Anger honestly is not your friend – yet some people still use it as a defining characteristic of themselves. “I’m an angry guy”, almost as if it’s a virtue!

Well, everything has a cost – it might still be worth it

It’s true to say that many people continue destructive habits like smoking or drinking heavily in full knowledge of the cost to their health and life-expectancy. If what it gives them is worth the price of lower life expectancy and risk to their health, then of course they should continue.

Was it worth it for me? I now know that my daily ritual of vitriol against selfish drivers was costing me quite a lot. So what was I getting from it? Let’s think rationally in the cold light of day:

  • Did it get me to work any quicker? ×
  • Did it educate other drivers and change their behaviour? ×
  • Did it make me feel better about myself? ×

Turns out I was being had – paying for something that gave me absolutely no value.

What should I do instead – suppress it?

Don’t get me wrong, anger isn’t all bad – it’s a natural human response and is part of the ‘fight or flight’ safety system which can help us stay safe and defend ourselves in dangerous situations. We shouldn’t try to completely suppress it and become totally passive. The thing is, unlike our ancient ancestors, we are rarely in life-threatening situations and we have developed a tendency to overuse it.

It only becomes a problem when it becomes ‘over the top’ or habitual.

The best way to deal with it is neither venting nor suppression, but avoidance.

Of course it’s not always possible to avoid situations which might make you angry, if I changed my route to work it would have added 20 minutes to my journey.

So – here’s what I did.

  • I would find some quiet time every day to do some relaxation (simple breathing exercises) and think rationally about my anger and how I was paying a high price for something that gave me nothing
  • I tried to embrace a wider perspective. Perhaps some of those drivers were late for something, distracted in some way or hadn’t noticed the signs.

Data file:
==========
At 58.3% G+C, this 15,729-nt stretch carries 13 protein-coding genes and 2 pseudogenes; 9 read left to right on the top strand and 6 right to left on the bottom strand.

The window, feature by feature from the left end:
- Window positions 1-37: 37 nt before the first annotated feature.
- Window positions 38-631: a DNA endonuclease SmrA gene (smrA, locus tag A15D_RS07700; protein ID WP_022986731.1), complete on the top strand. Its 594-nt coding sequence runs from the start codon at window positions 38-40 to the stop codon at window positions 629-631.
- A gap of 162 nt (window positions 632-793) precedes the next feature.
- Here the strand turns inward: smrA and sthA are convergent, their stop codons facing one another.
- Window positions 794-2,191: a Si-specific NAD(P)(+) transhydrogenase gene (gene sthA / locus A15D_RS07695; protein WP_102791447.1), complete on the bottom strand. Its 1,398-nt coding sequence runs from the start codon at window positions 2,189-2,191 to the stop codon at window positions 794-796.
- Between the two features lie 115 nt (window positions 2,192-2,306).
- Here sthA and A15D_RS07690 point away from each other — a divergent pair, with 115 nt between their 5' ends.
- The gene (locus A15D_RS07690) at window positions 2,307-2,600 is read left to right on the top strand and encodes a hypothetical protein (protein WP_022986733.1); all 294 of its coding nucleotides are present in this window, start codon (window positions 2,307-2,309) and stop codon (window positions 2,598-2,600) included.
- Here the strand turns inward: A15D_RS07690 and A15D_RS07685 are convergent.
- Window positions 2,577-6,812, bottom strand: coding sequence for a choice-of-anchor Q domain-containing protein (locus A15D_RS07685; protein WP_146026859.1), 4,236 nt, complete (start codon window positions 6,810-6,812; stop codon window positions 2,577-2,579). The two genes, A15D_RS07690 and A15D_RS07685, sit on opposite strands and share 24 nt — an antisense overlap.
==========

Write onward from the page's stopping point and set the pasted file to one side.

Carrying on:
• I invented a game. For each car that I correctly guessed would cut in I awarded myself a point – deducting a point if I got it wrong. This gave me a paradoxical intention – I wanted to be cut up to earn myself points (even though points didn’t actually mean anything!)
  • In other potential ‘road rage’ situations, I practised STOPP. It’s a bit like an extension of the traditional ‘count to ten’ advice
    • Stop! – Just pause for a moment
    • Take a deep breath and notice your breathing as you breath in and out
    • Observe the thoughts that are going through your mind and any sensations in your body
    • Pull back and add some perspective. Is this important and worth the price? Is there a reasonable explanation and what would I say to a friend who was feeling this way?
    • Practice what works. How can I act that’s in line with my values and what is the most helpful reaction for me and fellow motorists. What else can I focus my attention on?

I can now drive that same route calmly, regardless of the behaviour of other motorists and there is no cost to my health.

I wish I’d done this years ago!


Dillner, Luisa (2015), “Is my anger going to kill me?” The Guardian -

NICABM (2017) “How anger affects your brain and body”